The historical archive has long included representations of Indigenous women, which were often captured to support settler colonialism and empire-building and which were informed by various iterations of racist ideologies and capitalist motivations. However, such representative forms, including works of literary fiction, painting, photography, film, dance, and other forms of performance, can also be reconsidered today through what Native Hawaiian feminist scholar Maile Arvin calls a strategy of “regenerative refusals,” which are “actions that seek to restore balance and life to indigenous communities that continue to live with the structures of settler colonialism.” In addition, creative practitioners of the present and the past offer Indigenous perspectives by and of women that challenge colonial legacies and engender possibilities for new stories and new connections within and across communities.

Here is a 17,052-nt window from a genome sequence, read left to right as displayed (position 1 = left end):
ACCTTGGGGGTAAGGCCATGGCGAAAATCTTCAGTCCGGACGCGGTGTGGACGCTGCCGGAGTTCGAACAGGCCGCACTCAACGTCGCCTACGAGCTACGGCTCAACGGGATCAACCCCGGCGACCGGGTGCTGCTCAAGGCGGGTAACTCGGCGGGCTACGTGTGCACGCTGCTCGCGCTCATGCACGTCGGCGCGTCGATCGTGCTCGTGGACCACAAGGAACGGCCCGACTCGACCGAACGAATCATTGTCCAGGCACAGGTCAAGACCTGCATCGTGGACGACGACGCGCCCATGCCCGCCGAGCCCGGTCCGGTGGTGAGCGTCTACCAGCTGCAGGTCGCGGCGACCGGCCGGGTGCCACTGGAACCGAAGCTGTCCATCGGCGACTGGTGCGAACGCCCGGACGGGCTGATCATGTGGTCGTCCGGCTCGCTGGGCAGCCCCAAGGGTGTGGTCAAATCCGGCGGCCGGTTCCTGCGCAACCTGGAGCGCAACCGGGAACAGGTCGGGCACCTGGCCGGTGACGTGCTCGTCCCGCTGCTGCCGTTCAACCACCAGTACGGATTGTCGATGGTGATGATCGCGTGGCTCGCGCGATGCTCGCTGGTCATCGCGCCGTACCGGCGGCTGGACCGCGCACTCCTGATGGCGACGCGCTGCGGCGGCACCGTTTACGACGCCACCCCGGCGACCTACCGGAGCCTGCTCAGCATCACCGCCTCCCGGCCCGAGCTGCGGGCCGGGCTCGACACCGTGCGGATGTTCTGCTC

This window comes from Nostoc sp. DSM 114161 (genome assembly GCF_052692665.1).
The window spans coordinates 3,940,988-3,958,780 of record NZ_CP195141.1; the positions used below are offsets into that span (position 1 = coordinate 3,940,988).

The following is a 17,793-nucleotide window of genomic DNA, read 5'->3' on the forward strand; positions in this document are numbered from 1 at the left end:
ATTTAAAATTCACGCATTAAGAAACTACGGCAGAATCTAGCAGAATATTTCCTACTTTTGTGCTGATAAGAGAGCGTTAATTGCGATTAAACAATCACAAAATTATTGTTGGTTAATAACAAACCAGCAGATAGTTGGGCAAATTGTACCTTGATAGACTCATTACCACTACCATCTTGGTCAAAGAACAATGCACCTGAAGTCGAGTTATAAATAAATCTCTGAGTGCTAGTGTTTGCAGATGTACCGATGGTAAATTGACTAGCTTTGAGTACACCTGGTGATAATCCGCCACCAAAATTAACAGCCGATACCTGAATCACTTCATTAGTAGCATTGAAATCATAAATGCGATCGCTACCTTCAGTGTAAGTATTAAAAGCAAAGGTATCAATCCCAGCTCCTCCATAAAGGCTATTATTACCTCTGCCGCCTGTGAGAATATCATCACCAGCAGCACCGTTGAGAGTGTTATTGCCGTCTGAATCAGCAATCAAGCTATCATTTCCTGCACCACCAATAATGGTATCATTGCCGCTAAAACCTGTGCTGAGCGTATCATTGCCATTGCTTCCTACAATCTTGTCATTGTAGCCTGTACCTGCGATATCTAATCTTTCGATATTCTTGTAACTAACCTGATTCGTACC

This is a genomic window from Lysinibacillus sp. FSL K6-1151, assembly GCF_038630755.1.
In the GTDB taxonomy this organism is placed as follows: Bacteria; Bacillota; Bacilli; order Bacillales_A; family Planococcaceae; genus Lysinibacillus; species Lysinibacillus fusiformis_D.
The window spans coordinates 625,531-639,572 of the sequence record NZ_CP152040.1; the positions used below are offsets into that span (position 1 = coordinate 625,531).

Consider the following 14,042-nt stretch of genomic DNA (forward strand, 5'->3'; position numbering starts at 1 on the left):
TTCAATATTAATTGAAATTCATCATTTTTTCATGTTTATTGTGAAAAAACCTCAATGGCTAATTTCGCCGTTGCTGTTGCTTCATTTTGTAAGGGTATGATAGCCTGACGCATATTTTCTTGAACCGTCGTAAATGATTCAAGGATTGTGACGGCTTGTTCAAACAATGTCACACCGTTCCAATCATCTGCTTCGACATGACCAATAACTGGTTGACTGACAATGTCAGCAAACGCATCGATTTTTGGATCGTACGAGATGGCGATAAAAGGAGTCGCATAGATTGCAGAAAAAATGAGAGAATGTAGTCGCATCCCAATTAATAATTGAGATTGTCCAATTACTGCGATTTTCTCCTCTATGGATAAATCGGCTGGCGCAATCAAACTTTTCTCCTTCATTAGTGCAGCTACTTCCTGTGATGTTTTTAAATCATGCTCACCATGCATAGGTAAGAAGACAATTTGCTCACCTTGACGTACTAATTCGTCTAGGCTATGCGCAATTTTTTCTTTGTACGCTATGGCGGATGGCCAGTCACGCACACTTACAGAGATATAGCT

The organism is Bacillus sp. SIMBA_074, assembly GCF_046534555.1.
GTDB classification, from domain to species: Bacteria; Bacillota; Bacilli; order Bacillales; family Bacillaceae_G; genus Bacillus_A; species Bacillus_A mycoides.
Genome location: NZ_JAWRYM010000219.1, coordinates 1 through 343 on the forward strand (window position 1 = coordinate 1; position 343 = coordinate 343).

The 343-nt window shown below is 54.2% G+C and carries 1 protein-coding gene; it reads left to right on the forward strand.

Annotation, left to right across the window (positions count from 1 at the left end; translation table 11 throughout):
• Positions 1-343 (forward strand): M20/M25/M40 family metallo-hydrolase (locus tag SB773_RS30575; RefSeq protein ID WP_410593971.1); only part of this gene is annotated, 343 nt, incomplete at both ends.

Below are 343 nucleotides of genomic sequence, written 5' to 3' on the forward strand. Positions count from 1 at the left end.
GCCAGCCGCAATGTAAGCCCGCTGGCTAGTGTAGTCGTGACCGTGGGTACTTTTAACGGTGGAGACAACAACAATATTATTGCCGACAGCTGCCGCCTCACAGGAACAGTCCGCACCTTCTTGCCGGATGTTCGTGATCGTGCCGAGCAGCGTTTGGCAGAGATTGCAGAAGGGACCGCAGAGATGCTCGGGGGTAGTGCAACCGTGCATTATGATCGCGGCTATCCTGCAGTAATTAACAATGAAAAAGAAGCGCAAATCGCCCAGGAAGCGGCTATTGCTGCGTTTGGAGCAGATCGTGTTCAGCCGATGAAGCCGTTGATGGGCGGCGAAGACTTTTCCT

The “Representing Indigeneity, Women, and Work” project will host a one-day symposium on representations by and of women from Indigenous communities in relation to work. The symposium seeks to center the diverse ways in which women have represented themselves, or been represented, engaging with work across time periods and places, while also interrogating the concept of “work” itself through non-western critical lenses including Native Feminisms frameworks. This symposium is inspired by a planned exhibition of a series of photographic glass slides of Hawai’i taken during the late-19th and early-20th centuries, which center the invisibilized labor/responsibilities of women in Hawai’i during the years before and after the U.S.’s illegal annexation of the Hawaiian Islands in 1898.


The Keynote Address will be given by Brandy Nālani McDougall, University of Hawai’i - Mānoa, Hawai’i State Poet Laureate (2022-2025). Speakers and participants include Maile Arvin, Heidi Brevik-Zender, Nicole Furtado, Allison Adelle Hedge Coke, Nicole Naone, and Lindsay Wilhelm. 


Sponsored by the Center for Ideas and Society, the Department of Gender and Sexuality Studies, and the Department of Comparative Literature and Languages


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